Labeling the sales tax a “regressive” tax is an oversimplification. Whether it is regressive, flat or progressive depends on the specific goods that are subject to the tax, and who tends to buy them. For example, a sales tax on luxury yachts is not regressive because poor people do not tend to buy luxury yachts. But what about food? Cigarettes? Or gas?   

Let’s examine a hypothetical sales tax – say ten percent – on “gas and motor oil” and see what it does to these groups.  The poorest twenty percent spent an average $1,009 on gas and motor oil in 2010.  The wealthiest twenty percent spent $3,240. Doing the math, a ten percent sales tax on gas and motor oil equals one percent of the poorest quintile’s average income, but only two-tenths of one percent of the richest peoples’ incomes. This hypothetical tax takes a larger percentage of the poorest quintile’s average income than the richest quintile's. This is a regressive tax, at least when we categorize who is poor and who is rich by income.    

The results are even more staggering if the tax were imposed on tobacco products. In that case, the poorest quintile spent a lot more money on tobacco than did the rich. In other words, a smoking tax is really regressive.    

The result may not be so staggering on food or rent. Groceries (with a few exceptions) are not subject to a sales tax in Washington State. Neither is rent.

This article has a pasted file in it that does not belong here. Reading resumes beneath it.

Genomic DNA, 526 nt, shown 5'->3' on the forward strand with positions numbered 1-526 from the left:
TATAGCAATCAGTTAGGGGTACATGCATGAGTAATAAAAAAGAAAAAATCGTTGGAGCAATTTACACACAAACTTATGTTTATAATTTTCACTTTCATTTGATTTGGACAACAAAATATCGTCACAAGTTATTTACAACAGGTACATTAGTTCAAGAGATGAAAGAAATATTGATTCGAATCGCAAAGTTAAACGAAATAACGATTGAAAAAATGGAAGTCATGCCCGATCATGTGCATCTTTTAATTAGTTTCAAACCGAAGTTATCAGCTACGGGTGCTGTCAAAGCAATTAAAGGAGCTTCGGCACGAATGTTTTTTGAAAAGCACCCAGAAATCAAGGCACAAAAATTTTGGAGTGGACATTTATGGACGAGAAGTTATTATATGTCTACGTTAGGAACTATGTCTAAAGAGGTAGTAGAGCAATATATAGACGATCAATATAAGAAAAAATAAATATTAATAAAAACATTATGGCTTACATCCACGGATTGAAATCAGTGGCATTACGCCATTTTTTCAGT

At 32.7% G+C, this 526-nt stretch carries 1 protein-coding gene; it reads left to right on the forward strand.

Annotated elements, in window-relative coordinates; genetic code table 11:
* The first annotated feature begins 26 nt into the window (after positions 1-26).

The same ten-percent gas tax, when calculated as a percentage of total expenditures, rather than income, proves the tax is nearly flat. It equals fourth-tenths of a percent of the poorest quintile’s total consumption and three and one-half tenths of the richest quintile’s total consumption.  In other words, in terms of expenditures, our hypothetical tax hits both groups nearly the same.

So, is the sales tax regressive? It depends on what goods are taxed and who buys them. Attaching the “regressive” label to a sales tax requires a measurement of who is rich, and who is poor, and what types of goods those groups buy and how much. Measuring that is not as simple as many would think. 

Martin M June 17, 2012 at 09:45 PM
One factor not touched upon in the article is that people don't care if a tax is regressive or not (or whether it's fair or not) if they don't pay it themselves (for whatever reasons). I can think of numerous examples. I also suspect that any differences as subtle (or involving even this much math) as that described is unlikely to ever get much traction with the "unwashed masses" (so are unlikely to ever make a difference).
Martin M June 17, 2012 at 11:16 PM
Here's a recent CNN Money article about the subject and history: <http://money.cnn.com/2012/06/15/pf/taxes/tax-the-rich>
Bonnie June 18, 2012 at 03:06 AM
Martin M, I agree with your comments! Here's the link that worked for me: http://money.cnn.com/2012/06/15/pf/taxes/tax-the-rich/index.htm
Martin M June 23, 2012 at 11:22 PM
@Bonnie, thanks for the correction!